Gaiters and especially overboots also have an undeniable windproofing effect which can be indispensable in high mountain or polar regions.
The Old Hiker’s Advice
We don't always think about it, but when you use a rain cape or a hiking poncho, it is strongly advised to equip yourself with a pair of gaiters.
Because the water that will slide down your rain cape will drip directly onto your shoes.
By wearing gaiters, which will cover the collar of your hiking boots, you will prevent the water from entering and getting your feet wet.
A brief overview of the big names in hiking boots and their characteristics
As we have seen throughout this guide, the criteria for choosing hiking shoes are numerous and all equally important.
I am convinced that there are no bad brands or bad hiking boots: there are simply different volumes of foot and different fit depending on your feet.
In short, finding the ideal shoes will require some compromises between the fit and the many technical features of the shoes.
The following indications will help you to find your way around the brands, bearing in mind that this is only a summary.
The "medium to fine" fit
Hanwag, Asolo, Salomon.
The "rather average" fit
Lowa (but it depends on the model).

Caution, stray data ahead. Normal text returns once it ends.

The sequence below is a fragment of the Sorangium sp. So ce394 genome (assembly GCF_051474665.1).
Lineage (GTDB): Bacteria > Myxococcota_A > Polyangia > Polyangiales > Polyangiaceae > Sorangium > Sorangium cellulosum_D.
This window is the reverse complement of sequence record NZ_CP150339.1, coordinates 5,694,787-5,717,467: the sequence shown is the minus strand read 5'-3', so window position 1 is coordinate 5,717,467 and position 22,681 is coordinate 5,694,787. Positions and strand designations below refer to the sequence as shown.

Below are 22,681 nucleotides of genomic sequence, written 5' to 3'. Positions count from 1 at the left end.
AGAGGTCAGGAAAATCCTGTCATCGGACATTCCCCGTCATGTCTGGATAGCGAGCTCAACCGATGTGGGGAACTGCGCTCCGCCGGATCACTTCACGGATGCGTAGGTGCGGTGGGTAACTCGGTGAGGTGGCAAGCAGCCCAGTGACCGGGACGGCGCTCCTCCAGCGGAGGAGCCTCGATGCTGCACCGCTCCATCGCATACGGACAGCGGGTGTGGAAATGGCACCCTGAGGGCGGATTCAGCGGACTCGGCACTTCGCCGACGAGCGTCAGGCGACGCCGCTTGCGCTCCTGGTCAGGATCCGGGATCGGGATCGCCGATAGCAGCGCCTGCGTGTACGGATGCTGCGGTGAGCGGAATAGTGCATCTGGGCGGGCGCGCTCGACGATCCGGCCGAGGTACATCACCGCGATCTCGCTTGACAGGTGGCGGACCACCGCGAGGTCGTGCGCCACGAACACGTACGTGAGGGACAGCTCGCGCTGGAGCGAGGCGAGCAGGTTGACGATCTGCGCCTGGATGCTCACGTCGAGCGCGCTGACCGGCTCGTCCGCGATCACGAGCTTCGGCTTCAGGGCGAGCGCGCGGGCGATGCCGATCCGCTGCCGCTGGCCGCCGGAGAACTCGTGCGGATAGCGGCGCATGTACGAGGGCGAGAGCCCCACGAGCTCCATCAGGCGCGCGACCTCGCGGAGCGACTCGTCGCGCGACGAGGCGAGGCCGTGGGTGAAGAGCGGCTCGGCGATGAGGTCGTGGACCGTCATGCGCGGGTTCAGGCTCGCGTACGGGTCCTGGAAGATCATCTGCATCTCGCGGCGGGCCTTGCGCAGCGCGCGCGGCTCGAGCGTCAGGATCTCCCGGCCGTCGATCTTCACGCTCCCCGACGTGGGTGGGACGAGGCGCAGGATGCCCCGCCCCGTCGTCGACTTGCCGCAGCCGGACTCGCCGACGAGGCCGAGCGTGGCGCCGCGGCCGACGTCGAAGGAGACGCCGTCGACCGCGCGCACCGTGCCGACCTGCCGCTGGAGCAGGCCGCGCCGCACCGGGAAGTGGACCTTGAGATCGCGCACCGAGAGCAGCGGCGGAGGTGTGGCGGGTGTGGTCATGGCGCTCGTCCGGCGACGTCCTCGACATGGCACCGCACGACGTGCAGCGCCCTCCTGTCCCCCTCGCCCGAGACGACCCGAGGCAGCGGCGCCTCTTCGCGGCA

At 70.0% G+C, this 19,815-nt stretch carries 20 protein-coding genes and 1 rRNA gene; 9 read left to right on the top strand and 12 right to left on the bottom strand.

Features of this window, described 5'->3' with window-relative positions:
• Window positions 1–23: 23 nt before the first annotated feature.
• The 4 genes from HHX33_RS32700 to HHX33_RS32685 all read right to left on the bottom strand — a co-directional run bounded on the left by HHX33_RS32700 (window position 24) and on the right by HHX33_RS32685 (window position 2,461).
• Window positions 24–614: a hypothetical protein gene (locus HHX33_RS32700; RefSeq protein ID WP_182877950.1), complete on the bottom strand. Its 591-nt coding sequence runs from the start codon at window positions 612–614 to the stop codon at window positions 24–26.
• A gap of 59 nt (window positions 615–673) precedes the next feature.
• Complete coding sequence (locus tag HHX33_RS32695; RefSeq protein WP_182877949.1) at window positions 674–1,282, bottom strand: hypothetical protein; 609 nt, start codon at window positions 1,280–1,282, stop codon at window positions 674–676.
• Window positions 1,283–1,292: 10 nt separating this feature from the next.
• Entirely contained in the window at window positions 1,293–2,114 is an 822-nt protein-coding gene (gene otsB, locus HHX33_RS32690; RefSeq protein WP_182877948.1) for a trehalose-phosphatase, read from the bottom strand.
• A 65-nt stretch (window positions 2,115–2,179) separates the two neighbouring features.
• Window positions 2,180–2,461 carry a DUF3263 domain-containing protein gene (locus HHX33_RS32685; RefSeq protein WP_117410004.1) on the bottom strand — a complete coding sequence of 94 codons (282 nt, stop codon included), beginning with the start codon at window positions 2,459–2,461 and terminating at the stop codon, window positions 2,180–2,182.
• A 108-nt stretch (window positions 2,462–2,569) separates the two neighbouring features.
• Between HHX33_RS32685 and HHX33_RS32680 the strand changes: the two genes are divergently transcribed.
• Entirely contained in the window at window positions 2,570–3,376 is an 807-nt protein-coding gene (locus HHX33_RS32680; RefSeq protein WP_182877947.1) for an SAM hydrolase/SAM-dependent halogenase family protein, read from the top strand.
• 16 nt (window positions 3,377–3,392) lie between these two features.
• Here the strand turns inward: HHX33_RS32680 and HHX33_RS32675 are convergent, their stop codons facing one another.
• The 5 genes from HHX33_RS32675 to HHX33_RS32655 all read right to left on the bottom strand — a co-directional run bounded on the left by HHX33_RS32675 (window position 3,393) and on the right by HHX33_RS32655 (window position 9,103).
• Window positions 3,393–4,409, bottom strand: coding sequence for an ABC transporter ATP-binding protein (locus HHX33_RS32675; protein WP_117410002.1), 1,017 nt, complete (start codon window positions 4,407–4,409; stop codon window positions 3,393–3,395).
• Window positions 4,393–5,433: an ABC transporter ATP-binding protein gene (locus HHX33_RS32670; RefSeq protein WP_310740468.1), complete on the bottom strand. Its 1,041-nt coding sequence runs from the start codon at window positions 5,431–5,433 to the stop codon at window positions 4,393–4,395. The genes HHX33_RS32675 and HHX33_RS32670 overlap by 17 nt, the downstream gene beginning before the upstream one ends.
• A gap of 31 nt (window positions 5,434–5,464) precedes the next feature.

The "rather large" fit
The brands Meindl, Tecnica, Merrell, Columbia.
At Hanwag, the "Bunion" range leaves a lot of space in the forefoot, especially for people with hallux valgus, but with a fairly thin heel counter for support, and the "Wide" range which offers good space in the instep.
Additional resources: https://outdoorswithnolimits.com/best-hiking-boots-shoes/
Do not neglect your socks for the comfort of your hiking boots
What's worse than having a feeling of dampness in your shoes?
It's not raining, you haven't walked in water and yet you feel that your feet are wet.
Your socks are responsible. You should not go hiking or trekking with the first socks you can find without worrying about the material, size or thickness.
The sock contributes 100% to the comfort of your hiking boot. Just like a thermal underwear, hiking socks are technical and fundamental for the well-being of your feet.
Socks must fit your feet perfectly, like a second skin, without wrinkles or hypertension of the fabric.
Your pair of hiking socks should insulate you from the cold, while allowing your feet to breathe.
Be careful not to choose socks that are too thick, which could add bulk to your shoes.
There are more parameters to take into account depending on the sources of discomfort that we have all, at least once, had the opportunity to experience: sweaty feet, socks that quickly get holes, heavy legs, etc.
Here is a small summary of the constraints that summer socks must meet:
The feet enclosed in the shoes are not ventilated.
Choose socks made of moisture-wicking materials (Coolmax polyester, polypropylene) and whose design creates a permanent air movement in the shoe to evacuate humid air upwards and let dry air in (X-Socks patents, Pody Air technology from Thyo, for example).